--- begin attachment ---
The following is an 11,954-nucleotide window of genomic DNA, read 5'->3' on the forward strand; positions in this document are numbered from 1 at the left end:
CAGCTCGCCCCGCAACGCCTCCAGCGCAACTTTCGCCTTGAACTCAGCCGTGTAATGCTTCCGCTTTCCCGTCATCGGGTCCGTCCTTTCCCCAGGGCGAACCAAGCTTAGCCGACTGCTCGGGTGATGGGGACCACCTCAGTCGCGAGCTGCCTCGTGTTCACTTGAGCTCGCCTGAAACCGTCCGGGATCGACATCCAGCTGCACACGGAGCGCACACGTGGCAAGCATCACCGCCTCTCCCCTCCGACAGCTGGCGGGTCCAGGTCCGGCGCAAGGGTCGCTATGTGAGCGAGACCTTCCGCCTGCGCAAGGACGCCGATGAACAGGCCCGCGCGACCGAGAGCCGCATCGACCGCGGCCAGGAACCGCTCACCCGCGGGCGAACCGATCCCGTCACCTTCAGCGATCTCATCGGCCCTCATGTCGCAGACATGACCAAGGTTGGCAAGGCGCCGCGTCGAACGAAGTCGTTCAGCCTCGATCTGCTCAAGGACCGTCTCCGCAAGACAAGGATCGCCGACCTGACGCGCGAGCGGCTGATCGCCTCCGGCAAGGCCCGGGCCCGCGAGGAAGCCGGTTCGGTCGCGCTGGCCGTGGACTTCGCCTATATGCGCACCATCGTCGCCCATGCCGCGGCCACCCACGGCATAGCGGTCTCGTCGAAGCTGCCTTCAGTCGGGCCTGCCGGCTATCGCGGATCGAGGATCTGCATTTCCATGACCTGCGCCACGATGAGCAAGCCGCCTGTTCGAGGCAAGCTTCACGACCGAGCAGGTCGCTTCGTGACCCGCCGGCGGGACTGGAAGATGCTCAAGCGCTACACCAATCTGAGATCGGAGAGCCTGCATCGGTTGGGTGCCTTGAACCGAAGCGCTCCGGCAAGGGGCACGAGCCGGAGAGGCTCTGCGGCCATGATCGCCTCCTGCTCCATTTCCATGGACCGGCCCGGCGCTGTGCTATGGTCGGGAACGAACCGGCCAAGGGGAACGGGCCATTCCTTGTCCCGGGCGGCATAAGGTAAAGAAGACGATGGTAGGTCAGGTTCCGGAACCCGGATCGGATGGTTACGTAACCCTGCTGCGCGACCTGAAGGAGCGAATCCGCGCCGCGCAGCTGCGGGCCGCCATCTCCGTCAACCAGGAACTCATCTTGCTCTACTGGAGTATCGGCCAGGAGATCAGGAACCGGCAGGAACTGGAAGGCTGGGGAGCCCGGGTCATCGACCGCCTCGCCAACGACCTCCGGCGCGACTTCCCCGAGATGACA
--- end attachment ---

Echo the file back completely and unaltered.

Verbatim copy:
The following is an 11,954-nucleotide window of genomic DNA, read 5'->3' on the forward strand; positions in this document are numbered from 1 at the left end:
CAGCTCGCCCCGCAACGCCTCCAGCGCAACTTTCGCCTTGAACTCAGCCGTGTAATGCTTCCGCTTTCCCGTCATCGGGTCCGTCCTTTCCCCAGGGCGAACCAAGCTTAGCCGACTGCTCGGGTGATGGGGACCACCTCAGTCGCGAGCTGCCTCGTGTTCACTTGAGCTCGCCTGAAACCGTCCGGGATCGACATCCAGCTGCACACGGAGCGCACACGTGGCAAGCATCACCGCCTCTCCCCTCCGACAGCTGGCGGGTCCAGGTCCGGCGCAAGGGTCGCTATGTGAGCGAGACCTTCCGCCTGCGCAAGGACGCCGATGAACAGGCCCGCGCGACCGAGAGCCGCATCGACCGCGGCCAGGAACCGCTCACCCGCGGGCGAACCGATCCCGTCACCTTCAGCGATCTCATCGGCCCTCATGTCGCAGACATGACCAAGGTTGGCAAGGCGCCGCGTCGAACGAAGTCGTTCAGCCTCGATCTGCTCAAGGACCGTCTCCGCAAGACAAGGATCGCCGACCTGACGCGCGAGCGGCTGATCGCCTCCGGCAAGGCCCGGGCCCGCGAGGAAGCCGGTTCGGTCGCGCTGGCCGTGGACTTCGCCTATATGCGCACCATCGTCGCCCATGCCGCGGCCACCCACGGCATAGCGGTCTCGTCGAAGCTGCCTTCAGTCGGGCCTGCCGGCTATCGCGGATCGAGGATCTGCATTTCCATGACCTGCGCCACGATGAGCAAGCCGCCTGTTCGAGGCAAGCTTCACGACCGAGCAGGTCGCTTCGTGACCCGCCGGCGGGACTGGAAGATGCTCAAGCGCTACACCAATCTGAGATCGGAGAGCCTGCATCGGTTGGGTGCCTTGAACCGAAGCGCTCCGGCAAGGGGCACGAGCCGGAGAGGCTCTGCGGCCATGATCGCCTCCTGCTCCATTTCCATGGACCGGCCCGGCGCTGTGCTATGGTCGGGAACGAACCGGCCAAGGGGAACGGGCCATTCCTTGTCCCGGGCGGCATAAGGTAAAGAAGACGATGGTAGGTCAGGTTCCGGAACCCGGATCGGATGGTTACGTAACCCTGCTGCGCGACCTGAAGGAGCGAATCCGCGCCGCGCAGCTGCGGGCCGCCATCTCCGTCAACCAGGAACTCATCTTGCTCTACTGGAGTATCGGCCAGGAGATCAGGAACCGGCAGGAACTGGAAGGCTGGGGAGCCCGGGTCATCGACCGCCTCGCCAACGACCTCCGGCGCGACTTCCCCGAGATGACA